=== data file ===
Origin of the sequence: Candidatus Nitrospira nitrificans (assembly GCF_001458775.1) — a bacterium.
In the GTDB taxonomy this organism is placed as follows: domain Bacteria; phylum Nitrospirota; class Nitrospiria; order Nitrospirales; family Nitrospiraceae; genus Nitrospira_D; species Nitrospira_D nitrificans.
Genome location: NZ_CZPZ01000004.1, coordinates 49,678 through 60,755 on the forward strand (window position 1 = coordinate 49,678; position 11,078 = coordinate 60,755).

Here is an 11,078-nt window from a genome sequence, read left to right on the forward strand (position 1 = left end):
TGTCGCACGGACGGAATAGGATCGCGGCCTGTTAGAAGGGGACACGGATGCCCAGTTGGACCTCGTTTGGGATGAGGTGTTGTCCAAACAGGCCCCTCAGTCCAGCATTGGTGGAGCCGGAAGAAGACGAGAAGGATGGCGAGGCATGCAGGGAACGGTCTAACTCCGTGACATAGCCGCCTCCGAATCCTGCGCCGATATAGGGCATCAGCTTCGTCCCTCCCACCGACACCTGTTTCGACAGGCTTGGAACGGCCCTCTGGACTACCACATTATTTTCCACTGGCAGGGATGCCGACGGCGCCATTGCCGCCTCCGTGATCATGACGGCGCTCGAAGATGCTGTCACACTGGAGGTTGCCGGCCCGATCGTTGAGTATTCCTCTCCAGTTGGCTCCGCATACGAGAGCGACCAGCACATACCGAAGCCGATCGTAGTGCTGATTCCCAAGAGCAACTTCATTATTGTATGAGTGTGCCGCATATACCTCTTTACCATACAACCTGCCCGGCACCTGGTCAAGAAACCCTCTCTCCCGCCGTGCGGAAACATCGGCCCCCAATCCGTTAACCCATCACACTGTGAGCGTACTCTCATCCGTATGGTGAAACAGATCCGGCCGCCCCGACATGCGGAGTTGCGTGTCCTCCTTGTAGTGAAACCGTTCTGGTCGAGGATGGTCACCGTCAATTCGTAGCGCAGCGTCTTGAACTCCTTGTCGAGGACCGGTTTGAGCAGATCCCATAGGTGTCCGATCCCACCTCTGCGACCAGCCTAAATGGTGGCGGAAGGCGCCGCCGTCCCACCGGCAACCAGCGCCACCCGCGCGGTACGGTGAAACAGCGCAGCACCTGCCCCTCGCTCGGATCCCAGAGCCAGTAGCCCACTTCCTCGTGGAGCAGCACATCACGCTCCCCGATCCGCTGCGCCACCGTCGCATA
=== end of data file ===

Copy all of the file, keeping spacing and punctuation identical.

Origin of the sequence: Candidatus Nitrospira nitrificans (assembly GCF_001458775.1) — a bacterium.
In the GTDB taxonomy this organism is placed as follows: domain Bacteria; phylum Nitrospirota; class Nitrospiria; order Nitrospirales; family Nitrospiraceae; genus Nitrospira_D; species Nitrospira_D nitrificans.
Genome location: NZ_CZPZ01000004.1, coordinates 49,678 through 60,755 on the forward strand (window position 1 = coordinate 49,678; position 11,078 = coordinate 60,755).

Here is an 11,078-nt window from a genome sequence, read left to right on the forward strand (position 1 = left end):
TGTCGCACGGACGGAATAGGATCGCGGCCTGTTAGAAGGGGACACGGATGCCCAGTTGGACCTCGTTTGGGATGAGGTGTTGTCCAAACAGGCCCCTCAGTCCAGCATTGGTGGAGCCGGAAGAAGACGAGAAGGATGGCGAGGCATGCAGGGAACGGTCTAACTCCGTGACATAGCCGCCTCCGAATCCTGCGCCGATATAGGGCATCAGCTTCGTCCCTCCCACCGACACCTGTTTCGACAGGCTTGGAACGGCCCTCTGGACTACCACATTATTTTCCACTGGCAGGGATGCCGACGGCGCCATTGCCGCCTCCGTGATCATGACGGCGCTCGAAGATGCTGTCACACTGGAGGTTGCCGGCCCGATCGTTGAGTATTCCTCTCCAGTTGGCTCCGCATACGAGAGCGACCAGCACATACCGAAGCCGATCGTAGTGCTGATTCCCAAGAGCAACTTCATTATTGTATGAGTGTGCCGCATATACCTCTTTACCATACAACCTGCCCGGCACCTGGTCAAGAAACCCTCTCTCCCGCCGTGCGGAAACATCGGCCCCCAATCCGTTAACCCATCACACTGTGAGCGTACTCTCATCCGTATGGTGAAACAGATCCGGCCGCCCCGACATGCGGAGTTGCGTGTCCTCCTTGTAGTGAAACCGTTCTGGTCGAGGATGGTCACCGTCAATTCGTAGCGCAGCGTCTTGAACTCCTTGTCGAGGACCGGTTTGAGCAGATCCCATAGGTGTCCGATCCCACCTCTGCGACCAGCCTAAATGGTGGCGGAAGGCGCCGCCGTCCCACCGGCAACCAGCGCCACCCGCGCGGTACGGTGAAACAGCGCAGCACCTGCCCCTCGCTCGGATCCCAGAGCCAGTAGCCCACTTCCTCGTGGAGCAGCACATCACGCTCCCCGATCCGCTGCGCCACCGTCGCATA